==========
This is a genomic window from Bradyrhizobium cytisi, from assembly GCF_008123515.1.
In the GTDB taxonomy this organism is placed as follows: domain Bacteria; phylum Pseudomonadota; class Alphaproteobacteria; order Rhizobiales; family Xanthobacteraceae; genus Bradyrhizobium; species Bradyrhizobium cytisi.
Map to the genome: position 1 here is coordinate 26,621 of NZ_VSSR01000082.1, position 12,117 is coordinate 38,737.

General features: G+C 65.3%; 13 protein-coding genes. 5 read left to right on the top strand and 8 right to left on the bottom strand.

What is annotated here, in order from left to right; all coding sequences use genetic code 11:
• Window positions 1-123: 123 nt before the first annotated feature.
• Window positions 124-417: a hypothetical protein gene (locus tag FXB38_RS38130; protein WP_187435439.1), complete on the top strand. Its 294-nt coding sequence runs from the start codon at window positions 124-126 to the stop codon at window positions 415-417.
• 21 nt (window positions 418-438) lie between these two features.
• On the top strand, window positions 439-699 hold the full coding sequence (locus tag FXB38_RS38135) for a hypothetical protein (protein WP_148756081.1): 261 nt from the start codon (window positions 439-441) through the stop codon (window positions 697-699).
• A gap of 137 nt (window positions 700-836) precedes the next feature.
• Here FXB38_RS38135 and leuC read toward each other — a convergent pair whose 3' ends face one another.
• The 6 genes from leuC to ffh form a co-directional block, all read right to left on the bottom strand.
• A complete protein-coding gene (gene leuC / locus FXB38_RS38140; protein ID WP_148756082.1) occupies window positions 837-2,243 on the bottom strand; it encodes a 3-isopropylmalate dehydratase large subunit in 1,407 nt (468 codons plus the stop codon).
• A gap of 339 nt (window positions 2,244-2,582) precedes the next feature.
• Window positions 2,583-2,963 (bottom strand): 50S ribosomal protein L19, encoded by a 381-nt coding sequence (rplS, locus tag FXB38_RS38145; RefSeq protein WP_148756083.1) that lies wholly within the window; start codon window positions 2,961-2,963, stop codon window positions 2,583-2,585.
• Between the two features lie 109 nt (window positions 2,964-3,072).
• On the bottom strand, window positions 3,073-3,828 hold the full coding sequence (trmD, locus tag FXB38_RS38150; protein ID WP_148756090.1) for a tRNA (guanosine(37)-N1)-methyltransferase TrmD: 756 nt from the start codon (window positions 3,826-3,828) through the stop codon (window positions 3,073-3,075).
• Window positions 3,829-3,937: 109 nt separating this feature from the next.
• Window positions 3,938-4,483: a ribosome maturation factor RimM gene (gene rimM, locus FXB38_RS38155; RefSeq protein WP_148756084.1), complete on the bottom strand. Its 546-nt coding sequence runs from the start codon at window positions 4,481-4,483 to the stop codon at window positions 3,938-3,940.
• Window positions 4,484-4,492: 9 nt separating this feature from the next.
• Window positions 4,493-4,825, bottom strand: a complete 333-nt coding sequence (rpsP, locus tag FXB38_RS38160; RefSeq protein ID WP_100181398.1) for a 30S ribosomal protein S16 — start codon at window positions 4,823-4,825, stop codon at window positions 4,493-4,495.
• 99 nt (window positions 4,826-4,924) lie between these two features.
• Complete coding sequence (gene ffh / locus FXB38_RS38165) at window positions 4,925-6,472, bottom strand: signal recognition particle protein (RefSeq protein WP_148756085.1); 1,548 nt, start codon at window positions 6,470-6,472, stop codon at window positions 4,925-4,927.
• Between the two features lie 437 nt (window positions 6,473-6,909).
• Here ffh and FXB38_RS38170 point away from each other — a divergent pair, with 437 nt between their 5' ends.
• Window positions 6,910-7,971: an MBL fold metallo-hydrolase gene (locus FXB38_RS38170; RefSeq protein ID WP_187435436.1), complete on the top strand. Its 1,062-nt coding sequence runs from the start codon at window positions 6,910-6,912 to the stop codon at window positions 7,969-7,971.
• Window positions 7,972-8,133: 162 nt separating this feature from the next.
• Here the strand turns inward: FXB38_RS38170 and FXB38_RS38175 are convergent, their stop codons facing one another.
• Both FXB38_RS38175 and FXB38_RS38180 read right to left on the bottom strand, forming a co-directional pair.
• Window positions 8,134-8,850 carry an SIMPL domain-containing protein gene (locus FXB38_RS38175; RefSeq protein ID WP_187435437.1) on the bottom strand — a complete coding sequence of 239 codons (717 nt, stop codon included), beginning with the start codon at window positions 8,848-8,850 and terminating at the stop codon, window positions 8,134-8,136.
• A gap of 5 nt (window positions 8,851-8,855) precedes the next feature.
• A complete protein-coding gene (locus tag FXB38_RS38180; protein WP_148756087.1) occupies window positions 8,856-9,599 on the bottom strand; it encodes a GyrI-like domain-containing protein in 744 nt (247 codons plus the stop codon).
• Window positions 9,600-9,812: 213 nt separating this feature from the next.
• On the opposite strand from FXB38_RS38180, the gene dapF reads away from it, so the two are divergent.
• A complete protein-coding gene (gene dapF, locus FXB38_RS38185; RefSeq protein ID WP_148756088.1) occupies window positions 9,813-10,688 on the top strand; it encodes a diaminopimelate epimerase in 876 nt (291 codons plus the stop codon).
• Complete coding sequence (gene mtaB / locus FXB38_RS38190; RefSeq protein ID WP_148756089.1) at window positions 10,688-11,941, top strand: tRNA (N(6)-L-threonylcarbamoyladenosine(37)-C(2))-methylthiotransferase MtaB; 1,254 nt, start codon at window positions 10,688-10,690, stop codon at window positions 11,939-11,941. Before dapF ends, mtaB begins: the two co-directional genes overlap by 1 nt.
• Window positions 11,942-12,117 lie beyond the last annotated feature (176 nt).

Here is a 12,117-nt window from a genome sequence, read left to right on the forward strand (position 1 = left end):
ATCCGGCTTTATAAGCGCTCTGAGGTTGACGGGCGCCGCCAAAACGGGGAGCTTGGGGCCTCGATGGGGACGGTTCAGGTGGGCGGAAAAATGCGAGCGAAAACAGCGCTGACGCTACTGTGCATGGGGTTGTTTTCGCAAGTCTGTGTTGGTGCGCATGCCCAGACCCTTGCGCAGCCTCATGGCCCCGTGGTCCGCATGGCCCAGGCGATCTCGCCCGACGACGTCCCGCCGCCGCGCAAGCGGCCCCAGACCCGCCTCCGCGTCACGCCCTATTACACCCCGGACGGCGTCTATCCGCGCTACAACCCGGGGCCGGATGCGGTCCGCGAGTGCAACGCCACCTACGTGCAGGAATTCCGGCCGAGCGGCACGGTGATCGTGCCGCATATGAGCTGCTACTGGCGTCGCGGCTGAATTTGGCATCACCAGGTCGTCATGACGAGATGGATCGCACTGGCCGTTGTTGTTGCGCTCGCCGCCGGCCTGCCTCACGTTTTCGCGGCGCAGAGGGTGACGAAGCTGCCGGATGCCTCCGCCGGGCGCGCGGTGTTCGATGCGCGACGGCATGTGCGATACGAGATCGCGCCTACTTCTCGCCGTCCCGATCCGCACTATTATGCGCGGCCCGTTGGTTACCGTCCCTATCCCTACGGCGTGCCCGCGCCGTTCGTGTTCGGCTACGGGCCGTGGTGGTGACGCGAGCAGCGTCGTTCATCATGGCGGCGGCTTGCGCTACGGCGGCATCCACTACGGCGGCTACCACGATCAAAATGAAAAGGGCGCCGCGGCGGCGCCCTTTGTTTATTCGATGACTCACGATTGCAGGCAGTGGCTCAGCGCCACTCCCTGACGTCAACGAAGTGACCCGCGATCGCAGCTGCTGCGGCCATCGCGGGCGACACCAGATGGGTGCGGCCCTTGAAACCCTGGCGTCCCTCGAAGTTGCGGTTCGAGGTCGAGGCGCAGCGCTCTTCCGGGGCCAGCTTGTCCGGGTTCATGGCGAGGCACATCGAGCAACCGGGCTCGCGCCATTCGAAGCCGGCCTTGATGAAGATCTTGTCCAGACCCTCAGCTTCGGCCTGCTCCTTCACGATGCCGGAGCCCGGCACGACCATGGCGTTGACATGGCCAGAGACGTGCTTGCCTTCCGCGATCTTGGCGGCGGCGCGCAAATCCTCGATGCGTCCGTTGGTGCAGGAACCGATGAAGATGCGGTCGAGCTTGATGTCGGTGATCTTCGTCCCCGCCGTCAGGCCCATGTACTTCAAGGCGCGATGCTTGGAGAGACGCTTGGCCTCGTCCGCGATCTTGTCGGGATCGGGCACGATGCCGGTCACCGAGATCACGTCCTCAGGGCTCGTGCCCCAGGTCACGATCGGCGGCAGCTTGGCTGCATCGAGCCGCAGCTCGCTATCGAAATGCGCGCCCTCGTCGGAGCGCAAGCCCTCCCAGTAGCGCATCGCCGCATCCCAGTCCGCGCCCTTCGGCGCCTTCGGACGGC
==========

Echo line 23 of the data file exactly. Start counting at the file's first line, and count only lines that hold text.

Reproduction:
• Complete coding sequence (gene ffh / locus FXB38_RS38165) at window positions 4,925-6,472, bottom strand: signal recognition particle protein (RefSeq protein WP_148756085.1); 1,548 nt, start codon at window positions 6,470-6,472, stop codon at window positions 4,925-4,927.